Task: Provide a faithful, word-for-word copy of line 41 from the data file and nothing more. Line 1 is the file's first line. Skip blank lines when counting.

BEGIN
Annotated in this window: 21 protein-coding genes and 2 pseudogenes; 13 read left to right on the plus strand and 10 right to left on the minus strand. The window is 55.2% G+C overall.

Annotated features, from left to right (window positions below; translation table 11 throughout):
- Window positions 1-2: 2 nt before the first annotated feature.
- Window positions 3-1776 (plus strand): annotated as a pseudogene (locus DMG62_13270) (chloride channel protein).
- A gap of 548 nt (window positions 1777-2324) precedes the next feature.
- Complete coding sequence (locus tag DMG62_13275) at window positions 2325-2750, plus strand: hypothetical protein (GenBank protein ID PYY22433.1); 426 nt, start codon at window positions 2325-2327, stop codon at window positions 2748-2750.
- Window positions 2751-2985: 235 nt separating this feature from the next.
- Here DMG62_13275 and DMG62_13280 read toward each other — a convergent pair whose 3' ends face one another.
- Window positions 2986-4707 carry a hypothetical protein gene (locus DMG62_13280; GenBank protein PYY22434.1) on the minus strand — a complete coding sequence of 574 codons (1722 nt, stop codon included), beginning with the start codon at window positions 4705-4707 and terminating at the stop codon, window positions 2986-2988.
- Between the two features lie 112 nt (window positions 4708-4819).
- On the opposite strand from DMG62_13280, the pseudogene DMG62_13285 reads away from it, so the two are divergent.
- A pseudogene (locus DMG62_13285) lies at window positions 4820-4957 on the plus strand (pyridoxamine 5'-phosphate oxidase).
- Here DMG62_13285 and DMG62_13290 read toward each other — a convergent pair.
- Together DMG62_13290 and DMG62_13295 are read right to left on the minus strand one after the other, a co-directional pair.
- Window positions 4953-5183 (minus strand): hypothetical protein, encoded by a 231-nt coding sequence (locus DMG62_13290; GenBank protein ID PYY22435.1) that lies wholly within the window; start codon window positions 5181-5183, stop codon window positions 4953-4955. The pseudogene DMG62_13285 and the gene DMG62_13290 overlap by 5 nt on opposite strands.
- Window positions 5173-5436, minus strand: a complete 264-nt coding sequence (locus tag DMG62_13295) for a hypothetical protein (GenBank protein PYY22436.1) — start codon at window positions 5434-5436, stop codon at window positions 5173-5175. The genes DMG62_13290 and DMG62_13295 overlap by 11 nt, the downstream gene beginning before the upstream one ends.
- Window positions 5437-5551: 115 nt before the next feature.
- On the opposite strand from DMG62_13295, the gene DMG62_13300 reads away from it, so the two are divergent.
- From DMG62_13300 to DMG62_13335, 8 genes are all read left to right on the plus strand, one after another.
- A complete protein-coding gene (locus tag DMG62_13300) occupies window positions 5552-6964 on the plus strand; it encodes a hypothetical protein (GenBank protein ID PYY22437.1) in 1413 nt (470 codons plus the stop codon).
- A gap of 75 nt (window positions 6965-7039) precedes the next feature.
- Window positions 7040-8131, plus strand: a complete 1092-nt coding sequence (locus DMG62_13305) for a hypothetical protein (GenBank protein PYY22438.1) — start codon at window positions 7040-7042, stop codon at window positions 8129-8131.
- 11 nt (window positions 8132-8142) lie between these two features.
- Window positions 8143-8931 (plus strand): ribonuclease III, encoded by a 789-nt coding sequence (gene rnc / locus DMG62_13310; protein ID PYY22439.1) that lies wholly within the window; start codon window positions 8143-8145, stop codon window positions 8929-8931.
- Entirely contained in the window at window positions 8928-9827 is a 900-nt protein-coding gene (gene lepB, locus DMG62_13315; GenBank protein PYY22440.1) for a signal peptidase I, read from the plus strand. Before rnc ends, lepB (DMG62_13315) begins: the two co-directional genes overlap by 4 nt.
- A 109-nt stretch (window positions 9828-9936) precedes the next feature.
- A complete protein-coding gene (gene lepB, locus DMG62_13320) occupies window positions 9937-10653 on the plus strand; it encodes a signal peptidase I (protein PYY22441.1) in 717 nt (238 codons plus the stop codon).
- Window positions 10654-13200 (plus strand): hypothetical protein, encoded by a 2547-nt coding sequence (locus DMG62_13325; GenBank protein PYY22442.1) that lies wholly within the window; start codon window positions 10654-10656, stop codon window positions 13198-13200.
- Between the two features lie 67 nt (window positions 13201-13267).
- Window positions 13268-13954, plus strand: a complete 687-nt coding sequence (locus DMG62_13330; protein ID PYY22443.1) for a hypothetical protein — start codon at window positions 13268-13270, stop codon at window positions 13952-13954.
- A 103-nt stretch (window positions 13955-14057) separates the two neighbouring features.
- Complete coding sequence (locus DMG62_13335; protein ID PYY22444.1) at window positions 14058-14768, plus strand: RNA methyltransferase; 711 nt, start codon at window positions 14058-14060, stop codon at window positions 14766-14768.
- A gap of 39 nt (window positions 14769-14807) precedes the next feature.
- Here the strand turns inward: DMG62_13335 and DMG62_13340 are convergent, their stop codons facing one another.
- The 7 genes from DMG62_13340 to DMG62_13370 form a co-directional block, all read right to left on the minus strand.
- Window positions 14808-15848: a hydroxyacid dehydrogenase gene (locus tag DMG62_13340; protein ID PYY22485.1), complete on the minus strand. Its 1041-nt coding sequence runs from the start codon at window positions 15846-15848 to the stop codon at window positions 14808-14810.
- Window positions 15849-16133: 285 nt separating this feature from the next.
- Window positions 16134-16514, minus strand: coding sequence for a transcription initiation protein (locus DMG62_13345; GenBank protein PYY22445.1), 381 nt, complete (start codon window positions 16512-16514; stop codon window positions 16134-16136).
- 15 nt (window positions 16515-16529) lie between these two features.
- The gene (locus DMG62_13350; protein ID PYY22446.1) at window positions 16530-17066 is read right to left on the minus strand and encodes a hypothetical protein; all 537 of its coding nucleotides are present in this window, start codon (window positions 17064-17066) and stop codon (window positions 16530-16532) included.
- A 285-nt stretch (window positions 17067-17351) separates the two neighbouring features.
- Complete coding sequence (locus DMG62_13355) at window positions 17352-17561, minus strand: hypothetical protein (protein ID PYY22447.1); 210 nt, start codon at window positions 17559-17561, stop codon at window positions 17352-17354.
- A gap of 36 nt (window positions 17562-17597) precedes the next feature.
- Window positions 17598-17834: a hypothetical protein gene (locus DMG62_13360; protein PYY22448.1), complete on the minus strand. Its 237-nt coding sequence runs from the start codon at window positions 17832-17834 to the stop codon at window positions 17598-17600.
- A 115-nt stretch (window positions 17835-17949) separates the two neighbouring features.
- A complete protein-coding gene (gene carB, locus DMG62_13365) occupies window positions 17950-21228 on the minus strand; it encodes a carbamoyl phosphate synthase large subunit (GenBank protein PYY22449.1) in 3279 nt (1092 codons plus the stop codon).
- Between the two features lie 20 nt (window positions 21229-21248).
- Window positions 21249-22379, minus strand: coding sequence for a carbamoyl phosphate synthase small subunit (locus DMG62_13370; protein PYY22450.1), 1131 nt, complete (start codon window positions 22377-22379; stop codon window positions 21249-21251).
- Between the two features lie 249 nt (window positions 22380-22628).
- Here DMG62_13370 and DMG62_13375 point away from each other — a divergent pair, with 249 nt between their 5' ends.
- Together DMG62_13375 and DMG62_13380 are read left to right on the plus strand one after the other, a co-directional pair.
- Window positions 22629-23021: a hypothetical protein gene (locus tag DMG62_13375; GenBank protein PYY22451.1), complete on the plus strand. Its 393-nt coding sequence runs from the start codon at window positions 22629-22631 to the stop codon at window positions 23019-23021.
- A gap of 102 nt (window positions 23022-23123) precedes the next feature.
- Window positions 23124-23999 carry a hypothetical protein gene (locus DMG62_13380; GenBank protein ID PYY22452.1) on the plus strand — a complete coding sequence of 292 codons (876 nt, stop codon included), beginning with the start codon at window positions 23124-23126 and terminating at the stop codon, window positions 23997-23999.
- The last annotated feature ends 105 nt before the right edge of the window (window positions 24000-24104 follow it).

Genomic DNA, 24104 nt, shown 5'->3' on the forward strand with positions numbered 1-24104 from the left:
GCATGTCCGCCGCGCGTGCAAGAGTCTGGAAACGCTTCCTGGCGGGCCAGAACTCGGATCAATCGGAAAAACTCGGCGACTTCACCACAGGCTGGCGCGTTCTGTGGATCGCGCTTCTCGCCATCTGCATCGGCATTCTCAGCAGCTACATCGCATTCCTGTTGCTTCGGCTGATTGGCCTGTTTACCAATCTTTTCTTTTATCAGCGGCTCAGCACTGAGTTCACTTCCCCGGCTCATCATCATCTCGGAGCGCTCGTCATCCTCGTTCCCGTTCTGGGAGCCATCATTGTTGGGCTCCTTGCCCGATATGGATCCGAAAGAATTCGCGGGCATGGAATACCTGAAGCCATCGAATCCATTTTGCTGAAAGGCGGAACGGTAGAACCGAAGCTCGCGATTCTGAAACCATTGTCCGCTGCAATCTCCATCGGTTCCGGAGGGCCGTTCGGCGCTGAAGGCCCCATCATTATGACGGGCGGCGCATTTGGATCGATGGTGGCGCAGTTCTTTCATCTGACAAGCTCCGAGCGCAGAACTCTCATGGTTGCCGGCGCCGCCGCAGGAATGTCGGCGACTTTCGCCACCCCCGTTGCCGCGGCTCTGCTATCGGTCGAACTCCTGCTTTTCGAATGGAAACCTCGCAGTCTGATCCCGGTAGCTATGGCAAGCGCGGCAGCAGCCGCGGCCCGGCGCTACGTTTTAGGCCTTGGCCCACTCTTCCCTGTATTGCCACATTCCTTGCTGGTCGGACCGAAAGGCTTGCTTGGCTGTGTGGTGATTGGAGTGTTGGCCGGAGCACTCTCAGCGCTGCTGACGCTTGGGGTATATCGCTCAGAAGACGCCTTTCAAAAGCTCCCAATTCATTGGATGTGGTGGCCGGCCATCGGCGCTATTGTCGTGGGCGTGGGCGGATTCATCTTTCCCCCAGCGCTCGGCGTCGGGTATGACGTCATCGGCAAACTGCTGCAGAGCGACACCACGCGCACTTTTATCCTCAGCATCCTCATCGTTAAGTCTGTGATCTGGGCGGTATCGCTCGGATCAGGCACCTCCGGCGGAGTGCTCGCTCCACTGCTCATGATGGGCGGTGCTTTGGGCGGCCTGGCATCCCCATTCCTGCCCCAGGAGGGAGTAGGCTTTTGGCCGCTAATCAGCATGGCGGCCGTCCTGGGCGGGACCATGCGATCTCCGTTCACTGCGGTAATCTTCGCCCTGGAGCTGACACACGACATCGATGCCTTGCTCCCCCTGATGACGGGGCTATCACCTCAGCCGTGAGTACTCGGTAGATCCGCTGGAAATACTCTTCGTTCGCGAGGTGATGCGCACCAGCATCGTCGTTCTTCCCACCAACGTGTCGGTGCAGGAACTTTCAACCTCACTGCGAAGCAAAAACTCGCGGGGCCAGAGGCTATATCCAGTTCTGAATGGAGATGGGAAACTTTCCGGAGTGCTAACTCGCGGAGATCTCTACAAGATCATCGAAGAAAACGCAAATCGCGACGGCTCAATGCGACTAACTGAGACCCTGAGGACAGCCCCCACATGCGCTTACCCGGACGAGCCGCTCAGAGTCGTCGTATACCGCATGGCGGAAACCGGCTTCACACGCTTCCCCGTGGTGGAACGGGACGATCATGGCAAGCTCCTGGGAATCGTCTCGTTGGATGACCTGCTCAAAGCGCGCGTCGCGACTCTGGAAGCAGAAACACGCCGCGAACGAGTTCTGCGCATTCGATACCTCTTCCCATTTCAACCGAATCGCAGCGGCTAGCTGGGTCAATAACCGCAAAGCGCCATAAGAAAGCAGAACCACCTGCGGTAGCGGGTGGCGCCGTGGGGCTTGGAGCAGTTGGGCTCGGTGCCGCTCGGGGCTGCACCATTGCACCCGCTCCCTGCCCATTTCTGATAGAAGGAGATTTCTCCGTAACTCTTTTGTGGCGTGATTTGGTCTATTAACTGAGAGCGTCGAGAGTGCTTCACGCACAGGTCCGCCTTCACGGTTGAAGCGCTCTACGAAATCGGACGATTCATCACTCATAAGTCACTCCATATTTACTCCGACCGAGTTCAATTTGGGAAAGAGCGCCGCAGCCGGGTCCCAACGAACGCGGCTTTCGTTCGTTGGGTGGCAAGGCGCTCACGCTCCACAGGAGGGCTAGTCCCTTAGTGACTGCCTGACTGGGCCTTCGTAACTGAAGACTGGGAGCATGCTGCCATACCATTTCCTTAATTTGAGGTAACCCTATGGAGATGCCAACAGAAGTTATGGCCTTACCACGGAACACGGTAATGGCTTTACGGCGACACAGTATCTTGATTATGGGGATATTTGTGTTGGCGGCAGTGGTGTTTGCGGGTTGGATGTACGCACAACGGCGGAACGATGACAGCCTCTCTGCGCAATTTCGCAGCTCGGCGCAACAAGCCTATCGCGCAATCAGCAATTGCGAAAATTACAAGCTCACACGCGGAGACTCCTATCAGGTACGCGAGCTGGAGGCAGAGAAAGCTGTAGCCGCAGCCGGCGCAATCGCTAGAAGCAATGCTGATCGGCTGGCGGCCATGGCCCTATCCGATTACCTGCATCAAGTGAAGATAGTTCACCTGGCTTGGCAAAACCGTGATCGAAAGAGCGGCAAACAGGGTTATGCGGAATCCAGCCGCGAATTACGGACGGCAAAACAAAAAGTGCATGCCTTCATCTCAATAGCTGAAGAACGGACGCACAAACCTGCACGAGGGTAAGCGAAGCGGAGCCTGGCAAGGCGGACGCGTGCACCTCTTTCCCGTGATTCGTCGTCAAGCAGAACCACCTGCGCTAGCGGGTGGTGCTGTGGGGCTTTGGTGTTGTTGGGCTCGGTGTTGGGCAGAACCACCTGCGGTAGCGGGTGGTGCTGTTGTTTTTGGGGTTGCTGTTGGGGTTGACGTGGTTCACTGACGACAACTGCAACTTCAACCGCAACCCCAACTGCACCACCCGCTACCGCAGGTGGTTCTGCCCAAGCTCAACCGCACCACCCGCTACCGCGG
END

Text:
- A 285-nt stretch (window positions 17067-17351) separates the two neighbouring features.